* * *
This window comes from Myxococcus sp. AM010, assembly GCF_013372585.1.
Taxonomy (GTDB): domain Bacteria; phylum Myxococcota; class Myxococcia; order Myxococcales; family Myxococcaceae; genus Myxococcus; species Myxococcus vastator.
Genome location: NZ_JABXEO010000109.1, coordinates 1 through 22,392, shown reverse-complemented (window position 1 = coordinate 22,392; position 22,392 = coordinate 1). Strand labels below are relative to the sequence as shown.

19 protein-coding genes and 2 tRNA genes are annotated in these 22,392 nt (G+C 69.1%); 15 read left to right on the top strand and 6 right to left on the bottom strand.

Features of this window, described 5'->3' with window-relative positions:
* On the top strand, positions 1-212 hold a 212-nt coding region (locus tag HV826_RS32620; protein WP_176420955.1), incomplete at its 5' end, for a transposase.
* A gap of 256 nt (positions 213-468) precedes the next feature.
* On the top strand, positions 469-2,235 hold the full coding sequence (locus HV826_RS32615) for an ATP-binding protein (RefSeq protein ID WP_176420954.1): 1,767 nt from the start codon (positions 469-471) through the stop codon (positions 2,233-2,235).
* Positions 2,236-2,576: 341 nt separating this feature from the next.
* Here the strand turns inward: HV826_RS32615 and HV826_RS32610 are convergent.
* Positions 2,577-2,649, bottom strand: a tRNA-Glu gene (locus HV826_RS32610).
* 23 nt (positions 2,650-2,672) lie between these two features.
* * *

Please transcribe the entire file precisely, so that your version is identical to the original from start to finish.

This window comes from Myxococcus sp. AM010, assembly GCF_013372585.1.
Taxonomy (GTDB): domain Bacteria; phylum Myxococcota; class Myxococcia; order Myxococcales; family Myxococcaceae; genus Myxococcus; species Myxococcus vastator.
Genome location: NZ_JABXEO010000109.1, coordinates 1 through 22,392, shown reverse-complemented (window position 1 = coordinate 22,392; position 22,392 = coordinate 1). Strand labels below are relative to the sequence as shown.

19 protein-coding genes and 2 tRNA genes are annotated in these 22,392 nt (G+C 69.1%); 15 read left to right on the top strand and 6 right to left on the bottom strand.

Features of this window, described 5'->3' with window-relative positions:
* On the top strand, positions 1-212 hold a 212-nt coding region (locus tag HV826_RS32620; protein WP_176420955.1), incomplete at its 5' end, for a transposase.
* A gap of 256 nt (positions 213-468) precedes the next feature.
* On the top strand, positions 469-2,235 hold the full coding sequence (locus HV826_RS32615) for an ATP-binding protein (RefSeq protein ID WP_176420954.1): 1,767 nt from the start codon (positions 469-471) through the stop codon (positions 2,233-2,235).
* Positions 2,236-2,576: 341 nt separating this feature from the next.
* Here the strand turns inward: HV826_RS32615 and HV826_RS32610 are convergent.
* Positions 2,577-2,649, bottom strand: a tRNA-Glu gene (locus HV826_RS32610).
* 23 nt (positions 2,650-2,672) lie between these two features.